MicroStrategy launched MicroStrategy AI, a portfolio of features designed to make data workers more efficient by enabling them to interact with data using generative AI.
The suite, which the longtime independent analytics vendor made generally available on Oct. 3, includes natural language processing (NLP) capabilities that enable users to engage with data without writing code, automated dashboard development, and text-to-code translation tooling designed to help data engineers and other experts model their data.
Unlike many of its competitors, MicroStrategy did not previously unveil its generative AI capabilities in preview, making it one of the last major analytics vendors to reveal how it plans to incorporate large language models (LLMs). It is, however, one of the first to make its generative AI capabilities generally available, according to Donald Farmer, founder and principal of TreeHive Strategy.
Most analytics vendors have revealed plans for generative AI in the 11 months since OpenAI launched ChatGPT in November 2022, which represented significant advancement in generative AI and LLM capabilities.
Many, including ThoughtSpot and Tableau, have advanced those tools to the preview stage. A few others, such as Domo and Qlik, have even made certain tools generally available. But most have not yet released entire portfolios of generative AI capabilities to all customers.
"Most vendors have been -- [perhaps] deliberately -- vague about the extent of the support they offer for their generative AI features," Farmer said.
However, being first or among the first is not critical, he continued.
Given that most organizations aren't yet prepared to move generative AI models into production, vendors still have time to hone tools that enable generative AI modeling and analysis.
"MicroStrategy may be first to move their portfolio into production, but I don't think it matters very much," Farmer said. "Everyone is still kicking the tires and very few customers are ready to move into production, so GA products are less necessary at this stage. This is changing. Next year we will see more production uses of AI and therefore more demand for fully supported products."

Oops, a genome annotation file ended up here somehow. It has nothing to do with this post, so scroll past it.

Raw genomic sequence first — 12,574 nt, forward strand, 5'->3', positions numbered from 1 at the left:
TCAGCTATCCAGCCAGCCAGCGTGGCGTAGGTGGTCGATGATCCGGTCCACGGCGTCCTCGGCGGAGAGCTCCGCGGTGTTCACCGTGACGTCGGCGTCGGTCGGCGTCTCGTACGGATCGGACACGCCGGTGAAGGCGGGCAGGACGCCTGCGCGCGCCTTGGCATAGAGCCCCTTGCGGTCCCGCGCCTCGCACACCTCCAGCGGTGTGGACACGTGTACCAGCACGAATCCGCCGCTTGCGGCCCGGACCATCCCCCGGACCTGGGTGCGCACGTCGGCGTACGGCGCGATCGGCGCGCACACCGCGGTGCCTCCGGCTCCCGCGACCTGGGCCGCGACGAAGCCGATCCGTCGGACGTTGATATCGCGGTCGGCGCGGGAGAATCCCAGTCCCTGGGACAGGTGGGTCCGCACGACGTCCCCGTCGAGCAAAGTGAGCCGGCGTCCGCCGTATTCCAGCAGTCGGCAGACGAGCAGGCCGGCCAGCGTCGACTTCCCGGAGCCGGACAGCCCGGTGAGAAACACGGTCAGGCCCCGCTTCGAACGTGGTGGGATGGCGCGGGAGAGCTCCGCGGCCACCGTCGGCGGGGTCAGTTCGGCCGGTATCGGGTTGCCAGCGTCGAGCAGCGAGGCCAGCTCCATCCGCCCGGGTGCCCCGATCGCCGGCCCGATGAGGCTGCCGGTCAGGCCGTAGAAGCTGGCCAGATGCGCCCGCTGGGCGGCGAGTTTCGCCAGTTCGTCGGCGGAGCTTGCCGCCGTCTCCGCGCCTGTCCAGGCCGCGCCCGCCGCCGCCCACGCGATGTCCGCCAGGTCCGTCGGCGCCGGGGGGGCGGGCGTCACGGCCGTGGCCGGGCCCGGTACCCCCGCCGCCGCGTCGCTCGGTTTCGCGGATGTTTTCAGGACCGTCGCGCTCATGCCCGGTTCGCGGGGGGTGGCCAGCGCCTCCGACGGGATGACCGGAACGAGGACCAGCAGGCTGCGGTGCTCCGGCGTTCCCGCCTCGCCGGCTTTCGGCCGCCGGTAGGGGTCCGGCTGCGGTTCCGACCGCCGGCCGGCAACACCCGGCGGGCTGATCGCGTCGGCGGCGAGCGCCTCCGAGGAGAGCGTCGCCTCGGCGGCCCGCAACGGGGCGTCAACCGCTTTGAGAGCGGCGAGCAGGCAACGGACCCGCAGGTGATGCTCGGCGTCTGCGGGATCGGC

Before launching MicroStrategy AI, the vendor's only public revelation related to generative AI was unveiling a partnership with Microsoft in June aimed at adding generative AI to MicroStrategy's platform. The partnership includes an integration with Azure OpenAI Service.
MicroStrategy AI is designed to help make employees more productive, according to the vendor.
NLP has long held the promise of making data workers and business analysts more productive by enabling them to interact with data using natural language rather than code.
The NLP tools developed by analytics vendors, however, did not fully deliver on that promise due to their limited vocabularies. They enabled some natural language interaction, but they still required users to phrase queries and commands in specific ways that required data literacy training.
Generative AI changes that. LLMs are trained on massive amounts of public data, including extensive vocabularies that enable true natural language interaction -- including different phrasing that may have the same or similar meaning -- rather than the use of business-specific terminology.
In addition, NLP has held the promise of enabling developers and data engineers to build applications and data pipelines by translating text to code. Again, however, the reality of what individual vendors could build on their own fell short.
LLMs change that as well, automatically converting text commands to code that computers can understand and execute.
MicroStrategy AI includes LLM capabilities that enable both data analysis as well as interactions with databases using natural language, according to the vendor.